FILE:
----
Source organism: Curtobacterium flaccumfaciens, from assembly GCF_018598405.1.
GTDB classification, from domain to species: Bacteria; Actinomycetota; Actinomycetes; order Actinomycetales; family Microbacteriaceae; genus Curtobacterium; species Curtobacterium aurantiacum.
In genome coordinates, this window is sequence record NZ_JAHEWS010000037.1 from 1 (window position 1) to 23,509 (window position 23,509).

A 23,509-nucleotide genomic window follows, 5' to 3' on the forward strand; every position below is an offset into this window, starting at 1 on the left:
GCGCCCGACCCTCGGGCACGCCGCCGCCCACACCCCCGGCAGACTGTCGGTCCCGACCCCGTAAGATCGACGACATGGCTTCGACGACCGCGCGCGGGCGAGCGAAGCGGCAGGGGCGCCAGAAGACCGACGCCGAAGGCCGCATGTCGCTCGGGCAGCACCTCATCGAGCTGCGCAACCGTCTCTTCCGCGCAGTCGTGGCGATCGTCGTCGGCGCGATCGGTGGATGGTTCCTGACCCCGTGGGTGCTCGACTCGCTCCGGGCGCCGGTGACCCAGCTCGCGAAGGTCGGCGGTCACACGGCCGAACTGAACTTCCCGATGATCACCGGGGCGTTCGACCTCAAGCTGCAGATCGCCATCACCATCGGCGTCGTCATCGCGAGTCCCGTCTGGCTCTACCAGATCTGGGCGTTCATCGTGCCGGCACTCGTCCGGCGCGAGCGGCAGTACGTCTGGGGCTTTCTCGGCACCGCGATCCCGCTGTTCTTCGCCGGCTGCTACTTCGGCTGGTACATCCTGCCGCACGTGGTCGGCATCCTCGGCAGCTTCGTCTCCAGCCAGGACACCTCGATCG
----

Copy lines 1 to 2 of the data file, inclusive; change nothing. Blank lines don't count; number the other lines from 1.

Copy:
Source organism: Curtobacterium flaccumfaciens, from assembly GCF_018598405.1.
GTDB classification, from domain to species: Bacteria; Actinomycetota; Actinomycetes; order Actinomycetales; family Microbacteriaceae; genus Curtobacterium; species Curtobacterium aurantiacum.